The energy crisis gives the US an opportunity to poach major European companies

European heavy industry is going through a difficult period. High energy prices and fuel shortages caused by US-initiated sanctions against Russia have brought nearly 10% of crude steel production and half of primary aluminum production to a halt.

Fertilizer production has only recently halved, and groups such as Norway’s Yara warn that production cuts will lead to food shortages.

The fuel crisis seems to be easing (or rather, being postponed for a while). But the problems it caused will hang over European corporate (strategic) decisions for years to come. As companies invest in clean energy and improve energy efficiency, some are also rethinking its geographic presence.

German chemicals manufacturer BASF said last week it plans to ‘permanently’ reduce its presence in Europe by opening a new factory in China. The packaging product groups Smurfit Kappa and DS Smith import paper from North America.

The US now has a rare opportunity to attract European multinationals at a time when everything is fluid in supply chains. The pandemic-related shortages, combined with efforts to reduce carbon emissions, are forcing business leaders to reconsider partnering with suppliers far away in jurisdictions where costs are low. Growing tensions between China and the West are also changing the rationale: German FDI in China fell during Covid and has not recovered.

As companies decide which units to upgrade and when, it makes sense to start somewhere else, and energy costs will clearly come into play. Here again, the US has a critical advantage over Europe: natural gas supplies are local, reliable, and consistently cheaper, although the price gap fluctuates wildly.

Take Shell, for example, which in 2016 decided to build a $6 billion petrochemical plant near Pittsburgh, Pennsylvania, in part because it was close to natural gas sources. The British energy group has just completed construction and plans to start producing plastic by the end of the year.

Outgoing chief executive Ben van Beurden described the project as part of a “pivot to an America that appears to have a structural advantage, certainly now and perhaps in a few years.”

Like many other European companies, Shell has also chosen (to build) a plant near potential US customers. But other companies that have invested in local production for Americans have found that the US can be a good base for exports. When Mercedes opened a plant near Tuscaloosa, Alabama, in the 1990s, it was trying to enter the US market. Now the plant is five times larger and assembles all of the German company’s large SUVs, and two-thirds of them are exported. This early decision to choose Alabama continues to resonate. Mercedes recently decided to build its electric SUVs in the same location, opening a local battery factory to supply them.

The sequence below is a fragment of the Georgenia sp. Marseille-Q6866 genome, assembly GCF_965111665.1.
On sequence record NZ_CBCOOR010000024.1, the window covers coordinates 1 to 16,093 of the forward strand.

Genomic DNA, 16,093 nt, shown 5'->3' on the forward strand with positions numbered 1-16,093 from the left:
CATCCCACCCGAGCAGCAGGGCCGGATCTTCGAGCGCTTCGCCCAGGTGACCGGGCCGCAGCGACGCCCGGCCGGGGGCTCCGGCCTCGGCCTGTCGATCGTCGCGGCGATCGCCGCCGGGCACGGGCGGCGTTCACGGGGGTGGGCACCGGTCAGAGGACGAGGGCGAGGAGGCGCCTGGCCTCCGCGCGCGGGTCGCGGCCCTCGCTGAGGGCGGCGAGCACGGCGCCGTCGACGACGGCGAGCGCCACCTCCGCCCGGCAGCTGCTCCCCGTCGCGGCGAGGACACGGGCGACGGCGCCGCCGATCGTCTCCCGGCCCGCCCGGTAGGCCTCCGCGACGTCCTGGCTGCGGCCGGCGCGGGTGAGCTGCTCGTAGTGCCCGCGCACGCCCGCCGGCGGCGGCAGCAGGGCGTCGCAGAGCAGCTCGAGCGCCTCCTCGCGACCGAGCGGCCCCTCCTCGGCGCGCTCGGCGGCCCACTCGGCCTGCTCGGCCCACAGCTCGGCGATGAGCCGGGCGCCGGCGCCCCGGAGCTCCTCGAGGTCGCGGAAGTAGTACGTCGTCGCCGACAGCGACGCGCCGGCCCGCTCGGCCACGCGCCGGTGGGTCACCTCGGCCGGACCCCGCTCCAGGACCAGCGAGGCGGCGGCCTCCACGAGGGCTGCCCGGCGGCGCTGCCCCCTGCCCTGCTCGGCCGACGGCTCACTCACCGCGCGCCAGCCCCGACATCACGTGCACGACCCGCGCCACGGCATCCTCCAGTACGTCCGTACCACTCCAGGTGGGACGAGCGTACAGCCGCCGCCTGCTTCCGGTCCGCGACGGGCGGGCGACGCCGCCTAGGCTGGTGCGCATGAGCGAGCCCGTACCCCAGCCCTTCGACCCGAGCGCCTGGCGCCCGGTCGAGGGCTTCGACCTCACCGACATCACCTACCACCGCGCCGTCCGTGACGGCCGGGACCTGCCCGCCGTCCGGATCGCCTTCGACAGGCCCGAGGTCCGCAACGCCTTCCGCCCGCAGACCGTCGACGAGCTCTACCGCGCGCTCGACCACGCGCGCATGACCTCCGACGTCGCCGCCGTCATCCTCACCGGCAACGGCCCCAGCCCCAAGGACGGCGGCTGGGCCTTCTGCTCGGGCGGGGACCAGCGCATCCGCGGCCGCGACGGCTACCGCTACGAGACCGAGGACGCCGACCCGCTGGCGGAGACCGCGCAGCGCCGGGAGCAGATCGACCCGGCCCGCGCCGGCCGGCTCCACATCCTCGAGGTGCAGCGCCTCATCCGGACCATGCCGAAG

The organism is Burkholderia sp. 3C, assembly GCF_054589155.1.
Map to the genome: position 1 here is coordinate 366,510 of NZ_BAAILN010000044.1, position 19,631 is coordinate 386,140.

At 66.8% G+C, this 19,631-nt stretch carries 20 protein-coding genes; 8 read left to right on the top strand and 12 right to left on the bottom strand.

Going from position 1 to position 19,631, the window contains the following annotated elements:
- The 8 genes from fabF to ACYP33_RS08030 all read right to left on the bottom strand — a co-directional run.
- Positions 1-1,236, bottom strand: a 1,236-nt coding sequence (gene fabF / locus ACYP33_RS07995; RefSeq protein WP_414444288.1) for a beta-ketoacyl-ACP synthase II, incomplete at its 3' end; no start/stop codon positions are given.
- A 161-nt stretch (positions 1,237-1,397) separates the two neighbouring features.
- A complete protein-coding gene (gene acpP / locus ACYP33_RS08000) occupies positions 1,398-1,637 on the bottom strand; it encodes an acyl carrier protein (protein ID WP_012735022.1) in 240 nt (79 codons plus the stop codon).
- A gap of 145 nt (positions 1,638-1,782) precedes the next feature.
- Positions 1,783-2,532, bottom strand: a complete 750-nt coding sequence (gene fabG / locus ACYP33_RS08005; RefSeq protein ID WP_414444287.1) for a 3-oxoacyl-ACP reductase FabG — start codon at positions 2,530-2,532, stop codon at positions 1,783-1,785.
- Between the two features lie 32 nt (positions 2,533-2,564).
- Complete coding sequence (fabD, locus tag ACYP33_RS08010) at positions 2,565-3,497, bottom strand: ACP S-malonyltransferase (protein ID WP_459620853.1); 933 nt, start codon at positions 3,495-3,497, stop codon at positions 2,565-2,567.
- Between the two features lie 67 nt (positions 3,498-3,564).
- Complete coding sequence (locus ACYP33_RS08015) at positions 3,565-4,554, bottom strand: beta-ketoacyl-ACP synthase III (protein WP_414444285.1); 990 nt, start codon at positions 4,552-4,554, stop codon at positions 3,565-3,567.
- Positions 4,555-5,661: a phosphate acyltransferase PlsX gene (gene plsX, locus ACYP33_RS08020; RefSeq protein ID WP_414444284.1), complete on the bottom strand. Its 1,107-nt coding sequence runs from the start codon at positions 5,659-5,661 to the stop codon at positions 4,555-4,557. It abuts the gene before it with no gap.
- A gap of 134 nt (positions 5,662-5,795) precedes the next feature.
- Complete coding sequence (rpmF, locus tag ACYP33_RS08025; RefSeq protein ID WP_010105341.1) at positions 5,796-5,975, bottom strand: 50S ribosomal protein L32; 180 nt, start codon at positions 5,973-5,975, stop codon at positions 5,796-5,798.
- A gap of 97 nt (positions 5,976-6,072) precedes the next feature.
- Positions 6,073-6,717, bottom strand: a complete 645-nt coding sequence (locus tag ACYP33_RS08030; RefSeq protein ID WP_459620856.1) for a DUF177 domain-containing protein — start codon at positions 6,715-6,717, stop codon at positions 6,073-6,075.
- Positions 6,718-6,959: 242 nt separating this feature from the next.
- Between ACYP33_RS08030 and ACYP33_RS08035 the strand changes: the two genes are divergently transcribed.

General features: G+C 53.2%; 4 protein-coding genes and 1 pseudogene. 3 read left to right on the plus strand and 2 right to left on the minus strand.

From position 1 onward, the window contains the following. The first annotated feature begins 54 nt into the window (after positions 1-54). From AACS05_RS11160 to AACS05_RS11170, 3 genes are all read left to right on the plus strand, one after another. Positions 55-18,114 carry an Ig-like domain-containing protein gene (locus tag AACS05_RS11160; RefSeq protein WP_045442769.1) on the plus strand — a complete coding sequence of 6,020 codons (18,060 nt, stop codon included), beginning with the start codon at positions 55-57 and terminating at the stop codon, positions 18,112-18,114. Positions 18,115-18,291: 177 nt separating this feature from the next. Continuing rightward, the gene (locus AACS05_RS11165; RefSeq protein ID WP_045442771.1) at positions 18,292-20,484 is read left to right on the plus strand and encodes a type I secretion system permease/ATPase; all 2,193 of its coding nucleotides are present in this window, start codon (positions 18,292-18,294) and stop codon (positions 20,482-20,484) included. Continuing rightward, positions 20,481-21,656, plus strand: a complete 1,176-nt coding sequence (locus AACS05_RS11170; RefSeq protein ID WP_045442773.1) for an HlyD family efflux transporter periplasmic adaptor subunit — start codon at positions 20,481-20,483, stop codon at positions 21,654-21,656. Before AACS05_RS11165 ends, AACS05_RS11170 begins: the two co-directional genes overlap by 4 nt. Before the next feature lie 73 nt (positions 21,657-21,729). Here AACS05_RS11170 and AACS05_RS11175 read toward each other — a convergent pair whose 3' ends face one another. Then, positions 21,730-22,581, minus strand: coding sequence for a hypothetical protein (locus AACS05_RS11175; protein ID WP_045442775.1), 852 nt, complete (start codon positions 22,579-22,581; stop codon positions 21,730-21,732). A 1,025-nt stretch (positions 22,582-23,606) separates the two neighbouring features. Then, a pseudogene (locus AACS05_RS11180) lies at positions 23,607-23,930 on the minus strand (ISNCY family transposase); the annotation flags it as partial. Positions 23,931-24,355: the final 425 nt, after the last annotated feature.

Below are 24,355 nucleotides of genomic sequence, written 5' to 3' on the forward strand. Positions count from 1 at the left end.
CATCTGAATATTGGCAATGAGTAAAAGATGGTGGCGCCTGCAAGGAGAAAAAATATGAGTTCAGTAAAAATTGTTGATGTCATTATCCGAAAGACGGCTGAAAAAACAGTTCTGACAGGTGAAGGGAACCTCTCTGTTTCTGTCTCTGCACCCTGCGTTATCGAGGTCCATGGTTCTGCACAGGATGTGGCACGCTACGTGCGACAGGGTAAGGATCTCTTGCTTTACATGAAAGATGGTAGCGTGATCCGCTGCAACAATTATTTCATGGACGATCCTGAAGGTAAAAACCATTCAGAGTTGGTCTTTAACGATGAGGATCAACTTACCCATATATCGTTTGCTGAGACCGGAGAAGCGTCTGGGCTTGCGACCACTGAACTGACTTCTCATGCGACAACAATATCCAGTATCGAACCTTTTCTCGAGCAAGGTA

Ironically, energy is now a magnet for companies considering expanding into the US. Back in the 1970s and 1980s, rising energy prices contributed to a decline in US steel production. But the shale revolution has changed the dynamic, and Russia’s invasion of Ukraine has raised questions about security of supply.

“In 20 years this could all be over,” says Stephen Schork, an energy analyst. “But it is known that US natural gas is the cheapest in the world (?) and will remain so for some time.”

As companies reduce their carbon footprint, fossil fuel prices should become less important. However, the US is seeking to expand its energy advantage with the recently passed Inflation Reduction Act (IRA). Proponents believe that US wind and solar power, as well as green hydrogen, which is produced using renewable energy sources, will soon become some of the cheapest in the world. “The IRA adds to the strategic advantage that the US already has”…and allows the sector to become the dominant energy supplier in a low-carbon economy,” Credit Suisse analysts wrote.

However, important as they are, energy prices do not always lead to investment decisions. European business leaders also want stable policies and a properly trained workforce.

The US culture wars against everything from abortion to hiring diversity and vaccines are painful for outsiders, and the US job market also remains tight, exacerbated by political stalemate over immigration policy. Some executives also fear that growing partisan strife over green investment will cause problems for companies. EUthat must comply with climate change mandates set by Brussels.

The Russians have provided the US with an opportunity to attract significant foreign direct investment into its industrial sector—unless politicians make that opportunity disappear.

The Financial Times

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